Chris Kranky

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Enabling the next generation of hosted communications?

Chris KoehnckeChris Koehncke

hosted-unified-communications-300x225IP Centrex, hosted PBX, cloud communications and now Hosted Unified Communications — for years a small group have tried to make the notion of “hosted communications” a growth market. The name kept changing, the service didn’t.  Early on they faced the onus of having to educate the market on what “hosted communications” was, then the challenges of poor LAN infrastructure, the difficulties with SIP signaling in providing functionality beyond a simple voice call and finally the nightmares associated with interop testing of numerous “supposedly” compliant devices. Finally, they hit the headwinds of addressing the “more for less” axiom that is needed for rapid technology adoption. At a typical price of $40 per seat per month – generic hosted UC didn’t look like an obvious good value.

Just as it seems the hosted UC vendors have licked all the problems and ready for smooth sailing — WebRTC shows up.

Many UC suppliers are viewing WebRTC as a “yeah we’ll do a WebRTC client and put it into our arsenal.”  But I think they’re missing the point and more importantly the larger opportunity.

Telephony systems are mostly generic providing everyone the same experience. Phone systems have 10,000 features mainly because 10,000 different customers demanded those features, it’s a big mish mash of stuff. UC suppliers are mostly experts at understanding voice, they’re not experts at understanding specific vertical market demands.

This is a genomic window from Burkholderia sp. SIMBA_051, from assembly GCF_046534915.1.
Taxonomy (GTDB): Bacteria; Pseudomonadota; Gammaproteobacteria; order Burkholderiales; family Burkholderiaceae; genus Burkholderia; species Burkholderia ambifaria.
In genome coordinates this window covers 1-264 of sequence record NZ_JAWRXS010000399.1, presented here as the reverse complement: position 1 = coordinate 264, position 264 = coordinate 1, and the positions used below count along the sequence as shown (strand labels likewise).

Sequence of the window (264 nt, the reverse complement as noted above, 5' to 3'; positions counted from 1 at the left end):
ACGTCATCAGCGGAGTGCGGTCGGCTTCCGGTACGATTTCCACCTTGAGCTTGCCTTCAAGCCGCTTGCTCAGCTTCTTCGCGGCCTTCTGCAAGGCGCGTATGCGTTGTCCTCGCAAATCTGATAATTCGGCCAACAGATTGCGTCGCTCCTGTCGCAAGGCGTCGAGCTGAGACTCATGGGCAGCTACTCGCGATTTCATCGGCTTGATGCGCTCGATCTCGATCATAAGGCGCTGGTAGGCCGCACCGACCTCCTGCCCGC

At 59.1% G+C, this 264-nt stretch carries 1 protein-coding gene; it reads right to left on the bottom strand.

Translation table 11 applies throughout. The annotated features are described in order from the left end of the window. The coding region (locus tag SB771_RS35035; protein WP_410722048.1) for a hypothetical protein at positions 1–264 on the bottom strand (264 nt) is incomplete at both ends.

With the ease of WebRTC development, it’s likely that those who do in fact specialize in verticals will find they can incorporate voice into their product mix with little risk or cost.  If the UC players think it’s a crowded market, just wait, life is about to get even more interesting.

A simple example might be Squirrel Systems, which provides restaurant point of sale systems for wait staff ordering and back office management. The system is an Internet connected PC and they support various mobile devices including tablets and smart phones. Adding voice will now be easy. Similarly is Lavu, which is like Squirrel, but is offered on a hosted basis to restaurants. Same opportunity.

Further imagine opentable embedding a WebRTC element into their app and they partner with Squirrel and Lavu for connectivity. Thus I could call from within opentable directly to the restaurant. Where is the PSTN? Well there is no PSTN in this scenario. Service provider? What service provider?

Extrapolate this out to the multitude of vertical specialists and you start to see the challenge for today’s UC suppliers. Who is their competition? The answer – everybody.

Despite this, there are clearly opportunities. Green field niche players can rapidly emerge as service providers, with low costs, you don’t need a big installed base to have a viable business. Existing vertical players will need expertise to include WebRTC into their application meaning perhaps new employees and consulting opportunities. While many calls might never ride on the PSTN, there is still a need for PSTN connectivity

Will there be a need for generic UC solutions? Sure, but incumbents may find it more difficult to grow at the current price points without having unique attributes that are actually meaningful to the end user.